Pete

color-spheresAs long as I live I will never forget the special education students in my art classes. They have provided the most genuinely sweet moments for all the students in my classes over the years.

Today a little guy named Pete (not his real name) broke up my entire sixth grade class with his reaction to the color paddle chain I use to teach color mixing basics. This is a child who literally had to have his little fingers lifted off the door jam one by one as he entered the class. To say he was not feeling interested in attending art class was an understatement.

I took a calculated risk and brought everyone to the table where he sat with a paraprofessional to explain a color theory project to the rest of the class.

As I manipulated the red and yellow paddles over each other….I said to Pete, “Look, it’s magic…orange!” His face lit up like a Christmas tree…he grabbed the paddles and we were off to the races. He spent the rest of the class in a rainbow-colored trance, combining the colors, looking at his world through those paddles. The students gathered around us were smiling, laughing at his joyful reaction. God, it was a nice moment. Can you ask for a better explanation of the effect of color on the world?

As I walked around the room the rest of the period he kept looking up at me through the green paddle with this mischievous grin, saying “You look like the incredible hulk Mrs Strandberg, …..green…aaarghhhh!” I’d say “Aaaargghhh” back.

You have to love it.

The Daily Prompt – Colorful

A wonderful website called artyfactory.com has a Pop Art lesson plan that produced some very colorful Mona Lisas from my 5th graders a few years back. They grid the drawing and copy it square by square, then paint each square with a different color, texture or tone. It always suprises me how the mind balks at drawing hands. Tough stuff, but such good practice at isolating shapes. I hope you have as much fun looking at them as we did making them. Here’s the lesson site.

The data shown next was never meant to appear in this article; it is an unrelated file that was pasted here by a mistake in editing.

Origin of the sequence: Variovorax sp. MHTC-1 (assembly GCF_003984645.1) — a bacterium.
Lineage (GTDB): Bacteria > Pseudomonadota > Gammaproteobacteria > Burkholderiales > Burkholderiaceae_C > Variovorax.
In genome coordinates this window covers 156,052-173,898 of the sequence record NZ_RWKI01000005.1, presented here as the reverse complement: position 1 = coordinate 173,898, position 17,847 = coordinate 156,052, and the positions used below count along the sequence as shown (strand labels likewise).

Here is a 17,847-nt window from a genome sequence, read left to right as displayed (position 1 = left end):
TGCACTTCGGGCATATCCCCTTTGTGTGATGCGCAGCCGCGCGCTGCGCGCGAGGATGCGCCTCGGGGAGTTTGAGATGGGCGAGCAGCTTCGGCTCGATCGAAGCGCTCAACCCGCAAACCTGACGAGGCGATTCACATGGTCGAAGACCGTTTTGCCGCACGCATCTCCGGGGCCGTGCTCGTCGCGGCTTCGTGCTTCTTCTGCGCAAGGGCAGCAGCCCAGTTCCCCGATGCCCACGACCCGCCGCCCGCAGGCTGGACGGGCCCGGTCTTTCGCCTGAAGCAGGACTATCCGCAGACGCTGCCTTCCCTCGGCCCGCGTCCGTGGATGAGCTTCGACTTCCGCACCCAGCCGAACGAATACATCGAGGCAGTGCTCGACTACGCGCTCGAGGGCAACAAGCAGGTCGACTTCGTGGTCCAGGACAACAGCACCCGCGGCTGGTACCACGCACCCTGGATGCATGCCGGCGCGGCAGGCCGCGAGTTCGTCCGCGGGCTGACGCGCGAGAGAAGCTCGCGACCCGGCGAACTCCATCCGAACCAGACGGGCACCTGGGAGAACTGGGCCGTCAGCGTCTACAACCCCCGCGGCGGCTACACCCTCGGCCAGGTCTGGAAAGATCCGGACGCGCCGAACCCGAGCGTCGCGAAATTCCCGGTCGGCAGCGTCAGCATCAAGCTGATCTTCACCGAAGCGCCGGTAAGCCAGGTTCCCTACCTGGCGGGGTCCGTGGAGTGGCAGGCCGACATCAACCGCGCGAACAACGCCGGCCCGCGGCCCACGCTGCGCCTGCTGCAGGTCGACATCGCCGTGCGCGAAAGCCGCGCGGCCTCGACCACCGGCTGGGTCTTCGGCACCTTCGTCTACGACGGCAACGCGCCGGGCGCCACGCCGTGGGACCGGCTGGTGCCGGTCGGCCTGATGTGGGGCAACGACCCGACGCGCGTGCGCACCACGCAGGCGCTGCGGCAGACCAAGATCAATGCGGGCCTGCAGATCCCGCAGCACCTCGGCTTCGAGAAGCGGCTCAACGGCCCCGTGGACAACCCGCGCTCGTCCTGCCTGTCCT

Banyan Tree

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A lesson on color schemes took on a vibrant life for my 5th graders this fall. Warm colors (reds, oranges and yellows), cool colors (blues greens and purples) and neutrals, (browns, blacks and greys). A great lesson I found on Artipelago offered a wonderful opportunity to play with color schemes.

The Banyan Tree lesson was presented in three steps.

  1. Observe and draw the Banyan Tree in pencil. The branches go up, the roots (if you draw them), go down. Your choice as to whether or not to draw the root system to the ground. Caution should be used here as to not make the branch system too small or delicate.
  2. Paint the pencil lines with thick lines of black tempera paint.
  3. Color the negative spaces in between the branches and the background with oil pastel. Choose a color scheme for your artwork and write it on the back of your artwork. Some students chose to do a warm color scheme on the tree branches and a cool color scheme on the background and roots.

My students really enjoyed working with the oil pastels and used a 12 x 18 sheet of paper for maximum effect. Here’s some of our results: